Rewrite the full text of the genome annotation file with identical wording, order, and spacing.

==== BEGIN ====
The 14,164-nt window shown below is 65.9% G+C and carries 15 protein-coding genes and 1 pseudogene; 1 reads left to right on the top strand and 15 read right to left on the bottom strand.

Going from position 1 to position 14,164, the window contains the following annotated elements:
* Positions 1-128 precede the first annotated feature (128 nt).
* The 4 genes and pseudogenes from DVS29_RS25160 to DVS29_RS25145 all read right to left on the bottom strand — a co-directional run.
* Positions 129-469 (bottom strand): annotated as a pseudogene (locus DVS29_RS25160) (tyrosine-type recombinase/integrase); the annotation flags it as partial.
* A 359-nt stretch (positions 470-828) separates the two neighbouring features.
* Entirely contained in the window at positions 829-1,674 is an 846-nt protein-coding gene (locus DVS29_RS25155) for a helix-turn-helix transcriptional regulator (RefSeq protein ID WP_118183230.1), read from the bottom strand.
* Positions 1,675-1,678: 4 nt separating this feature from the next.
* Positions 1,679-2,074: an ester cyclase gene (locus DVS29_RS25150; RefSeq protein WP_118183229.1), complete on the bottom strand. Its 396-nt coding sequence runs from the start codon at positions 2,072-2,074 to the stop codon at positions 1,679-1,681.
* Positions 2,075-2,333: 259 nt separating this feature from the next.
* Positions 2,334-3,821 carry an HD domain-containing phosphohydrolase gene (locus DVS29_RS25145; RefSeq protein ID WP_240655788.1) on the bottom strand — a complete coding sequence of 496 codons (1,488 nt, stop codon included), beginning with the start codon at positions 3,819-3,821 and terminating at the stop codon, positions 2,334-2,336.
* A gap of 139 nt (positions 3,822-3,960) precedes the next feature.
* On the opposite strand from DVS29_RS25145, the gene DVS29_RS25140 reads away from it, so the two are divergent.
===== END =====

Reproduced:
The 14,164-nt window shown below is 65.9% G+C and carries 15 protein-coding genes and 1 pseudogene; 1 reads left to right on the top strand and 15 read right to left on the bottom strand.

Going from position 1 to position 14,164, the window contains the following annotated elements:
* Positions 1-128 precede the first annotated feature (128 nt).
* The 4 genes and pseudogenes from DVS29_RS25160 to DVS29_RS25145 all read right to left on the bottom strand — a co-directional run.
* Positions 129-469 (bottom strand): annotated as a pseudogene (locus DVS29_RS25160) (tyrosine-type recombinase/integrase); the annotation flags it as partial.
* A 359-nt stretch (positions 470-828) separates the two neighbouring features.
* Entirely contained in the window at positions 829-1,674 is an 846-nt protein-coding gene (locus DVS29_RS25155) for a helix-turn-helix transcriptional regulator (RefSeq protein ID WP_118183230.1), read from the bottom strand.
* Positions 1,675-1,678: 4 nt separating this feature from the next.
* Positions 1,679-2,074: an ester cyclase gene (locus DVS29_RS25150; RefSeq protein WP_118183229.1), complete on the bottom strand. Its 396-nt coding sequence runs from the start codon at positions 2,072-2,074 to the stop codon at positions 1,679-1,681.
* Positions 2,075-2,333: 259 nt separating this feature from the next.
* Positions 2,334-3,821 carry an HD domain-containing phosphohydrolase gene (locus DVS29_RS25145; RefSeq protein ID WP_240655788.1) on the bottom strand — a complete coding sequence of 496 codons (1,488 nt, stop codon included), beginning with the start codon at positions 3,819-3,821 and terminating at the stop codon, positions 2,334-2,336.
* A gap of 139 nt (positions 3,822-3,960) precedes the next feature.
* On the opposite strand from DVS29_RS25145, the gene DVS29_RS25140 reads away from it, so the two are divergent.